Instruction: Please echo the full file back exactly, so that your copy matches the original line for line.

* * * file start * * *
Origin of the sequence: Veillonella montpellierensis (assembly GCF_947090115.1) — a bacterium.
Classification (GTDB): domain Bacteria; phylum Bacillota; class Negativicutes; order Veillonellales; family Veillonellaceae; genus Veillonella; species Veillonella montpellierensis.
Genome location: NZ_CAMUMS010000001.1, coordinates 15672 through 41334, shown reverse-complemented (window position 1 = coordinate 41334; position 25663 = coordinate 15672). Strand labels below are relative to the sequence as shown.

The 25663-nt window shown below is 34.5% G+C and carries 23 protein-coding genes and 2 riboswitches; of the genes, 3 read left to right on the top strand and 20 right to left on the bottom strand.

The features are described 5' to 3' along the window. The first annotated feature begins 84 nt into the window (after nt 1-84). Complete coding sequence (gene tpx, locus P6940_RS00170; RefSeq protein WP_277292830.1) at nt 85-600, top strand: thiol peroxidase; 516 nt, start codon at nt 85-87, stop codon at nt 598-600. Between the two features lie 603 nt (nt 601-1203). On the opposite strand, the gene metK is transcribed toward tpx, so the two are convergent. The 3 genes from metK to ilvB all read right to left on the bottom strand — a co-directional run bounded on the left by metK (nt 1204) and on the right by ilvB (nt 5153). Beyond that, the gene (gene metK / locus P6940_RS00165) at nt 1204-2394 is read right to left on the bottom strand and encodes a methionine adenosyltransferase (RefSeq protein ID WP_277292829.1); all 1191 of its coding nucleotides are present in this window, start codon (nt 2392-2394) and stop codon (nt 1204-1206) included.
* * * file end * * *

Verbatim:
Origin of the sequence: Veillonella montpellierensis (assembly GCF_947090115.1) — a bacterium.
Classification (GTDB): domain Bacteria; phylum Bacillota; class Negativicutes; order Veillonellales; family Veillonellaceae; genus Veillonella; species Veillonella montpellierensis.
Genome location: NZ_CAMUMS010000001.1, coordinates 15672 through 41334, shown reverse-complemented (window position 1 = coordinate 41334; position 25663 = coordinate 15672). Strand labels below are relative to the sequence as shown.

The 25663-nt window shown below is 34.5% G+C and carries 23 protein-coding genes and 2 riboswitches; of the genes, 3 read left to right on the top strand and 20 right to left on the bottom strand.

The features are described 5' to 3' along the window. The first annotated feature begins 84 nt into the window (after nt 1-84). Complete coding sequence (gene tpx, locus P6940_RS00170; RefSeq protein WP_277292830.1) at nt 85-600, top strand: thiol peroxidase; 516 nt, start codon at nt 85-87, stop codon at nt 598-600. Between the two features lie 603 nt (nt 601-1203). On the opposite strand, the gene metK is transcribed toward tpx, so the two are convergent. The 3 genes from metK to ilvB all read right to left on the bottom strand — a co-directional run bounded on the left by metK (nt 1204) and on the right by ilvB (nt 5153). Beyond that, the gene (gene metK / locus P6940_RS00165) at nt 1204-2394 is read right to left on the bottom strand and encodes a methionine adenosyltransferase (RefSeq protein ID WP_277292829.1); all 1191 of its coding nucleotides are present in this window, start codon (nt 2392-2394) and stop codon (nt 1204-1206) included.